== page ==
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    Grieving After Suicide


    Lisa Haberbusch, LISW-S, Regional Director of Encompass Central & West, speaks to the complicated grief surrounding the loss of a loved one to suicide.


    Regardless of how far we have come in fighting the stigma our society places on mental health disorders, it is often unmentionable. So, when a loved one dies by suicide, this, too, is unmentionable. Therefore, it only follows, that those who grieve a loved one who dies by suicide – their grief is also unmentionable. How, then, does one grieve the loss of someone close when suicide was the cause? It is not the same as losing someone to cancer, old-age, or even a car accident.


    Don’t get me wrong. Loss is loss and it never feels good. But when you lose a loved one to suicide there is an added veil of secrecy and shame. You can’t talk about the battle your loved one fought like cancer patients do (although there definitely was one!). You can’t talk about how your sadness at losing your loved one is complicated by the fact it was not an “accident” but rather, “on purpose,” and you certainly can’t talk about the pain you feel because you wish you could turn back time and influence your loved one to make a different decision.


    What you must know is that regardless of the veil, you need to grieve. You need to grieve privately, but you also need to find a place to grieve with others who are grieving similarly because they understand what you are going through when you believe no one else can. I strongly recommend attending a support group or finding a counselor to assist you as you walk through the grieving process. And it IS a process. Give yourself the time and space to not be “ok” for quite a while.


    Wayne and Holmes County support groups for those who have lost a loved one to suicide occur at Lifecare Hospice (330.264.4899) and at NAMI (National Alliance on Mental Illness) Wayne Holmes where they hold the group “PALS” ( People Affected by a Loved One’s Suicide) meet on the 4th Tuesday of every month at the NAMI Wayne Holmes office from 5:30 – 7:00 PM. Call 330-264-1590 for more information.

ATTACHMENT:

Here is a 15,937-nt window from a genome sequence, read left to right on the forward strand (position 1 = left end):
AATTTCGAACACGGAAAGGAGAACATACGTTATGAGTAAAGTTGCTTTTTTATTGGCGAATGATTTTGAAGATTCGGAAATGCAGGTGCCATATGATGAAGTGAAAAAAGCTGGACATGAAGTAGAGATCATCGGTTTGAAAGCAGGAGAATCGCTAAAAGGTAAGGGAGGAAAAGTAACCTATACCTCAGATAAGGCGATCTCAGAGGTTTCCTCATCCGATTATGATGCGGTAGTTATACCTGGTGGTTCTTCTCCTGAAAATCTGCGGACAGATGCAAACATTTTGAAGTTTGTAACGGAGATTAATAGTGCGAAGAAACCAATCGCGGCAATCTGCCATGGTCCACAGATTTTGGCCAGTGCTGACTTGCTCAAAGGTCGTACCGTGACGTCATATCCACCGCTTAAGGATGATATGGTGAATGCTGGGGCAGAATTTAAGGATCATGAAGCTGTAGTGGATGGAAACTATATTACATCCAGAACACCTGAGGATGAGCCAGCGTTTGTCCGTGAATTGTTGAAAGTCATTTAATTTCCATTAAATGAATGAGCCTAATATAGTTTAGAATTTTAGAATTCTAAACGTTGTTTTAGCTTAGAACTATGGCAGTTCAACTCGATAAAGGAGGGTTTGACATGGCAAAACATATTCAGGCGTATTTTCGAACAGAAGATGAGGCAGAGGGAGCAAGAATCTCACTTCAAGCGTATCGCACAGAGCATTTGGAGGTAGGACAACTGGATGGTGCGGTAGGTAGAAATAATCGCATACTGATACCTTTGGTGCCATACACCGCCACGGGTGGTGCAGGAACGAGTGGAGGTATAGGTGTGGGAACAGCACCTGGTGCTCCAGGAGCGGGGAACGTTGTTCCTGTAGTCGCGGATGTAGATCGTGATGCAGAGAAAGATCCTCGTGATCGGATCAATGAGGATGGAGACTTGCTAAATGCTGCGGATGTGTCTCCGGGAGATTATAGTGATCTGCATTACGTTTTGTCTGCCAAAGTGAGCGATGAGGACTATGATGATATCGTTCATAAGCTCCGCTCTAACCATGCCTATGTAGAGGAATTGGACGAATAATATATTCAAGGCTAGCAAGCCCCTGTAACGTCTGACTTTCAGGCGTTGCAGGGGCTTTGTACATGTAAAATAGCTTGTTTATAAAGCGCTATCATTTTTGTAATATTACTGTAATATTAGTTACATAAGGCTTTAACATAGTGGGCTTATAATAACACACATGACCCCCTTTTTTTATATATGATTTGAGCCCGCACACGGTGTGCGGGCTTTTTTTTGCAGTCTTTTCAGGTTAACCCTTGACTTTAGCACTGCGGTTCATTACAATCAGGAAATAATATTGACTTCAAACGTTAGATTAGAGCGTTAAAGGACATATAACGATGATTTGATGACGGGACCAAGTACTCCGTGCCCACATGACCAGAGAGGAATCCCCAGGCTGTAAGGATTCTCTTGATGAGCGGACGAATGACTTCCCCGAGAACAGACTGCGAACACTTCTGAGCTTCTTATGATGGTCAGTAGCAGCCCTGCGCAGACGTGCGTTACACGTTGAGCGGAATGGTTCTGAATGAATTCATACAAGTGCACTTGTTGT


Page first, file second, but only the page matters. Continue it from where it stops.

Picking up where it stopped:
If you don’t live in Wayne or Holmes county, you can contact your local NAMI or hospice as they typically have a suicide loss support group or will know who is hosting one.


    Author and Grief Educator, Alan Wolfet, suggests the following “bill of rights” for those grieving a loss due to suicide and I hope it can give you some guidance if you are dealing with loss due to suicide.


    1. You have the right to experience your own unique grief

    2. You have the right to talk about your grief

    3. You have the right to feel a multitude of emotions

    4. You have the right to work through any feelings of guilt and relinquish responsibility

    5. You have the right to know what can be known about what happened

    6. You have the right to embrace the mystery

    7. You have the right to embrace your spirituality including being angry at God and questioning all you’ve ever known because your world has gone upside down

    8. You have the right to treasure your memories

    9. You have the right to hope

    10. You have the right move toward your grief and heal.


    If you are a friend of someone who lost a loved one to suicide, your role can be extremely significant. As mentioned above, your friend may not feel they have permission to grieve openly. Therefore, the most important thing you can do to help is listen. Avoid simplistic explanations and cliché’s such as “think of what you still have to be thankful for” or “time will heal all wounds” as they tend to minimize the loss. Rather, be compassionate allowing your friend to express themselves in any way they need. Your physical presence and non-judgmental listening help create the foundation on which your friend can begin to heal. Therefore, if the unmentionable can be spoken, healing can occur.


    For more information on this topic, I highly recommend reading the entire book by Alan Wolfelt entitled “Understanding Your Suicide Grief.”


    If you or a friend are struggling with feelings of hopelessness or depression you can reach out via text or phone call to 988. The Suicide and Crisis Lifeline is a free 24/7 confidential line manned by trained crisis workers who can help you navigate your feelings and circumstances. And point you toward the resources you may need.

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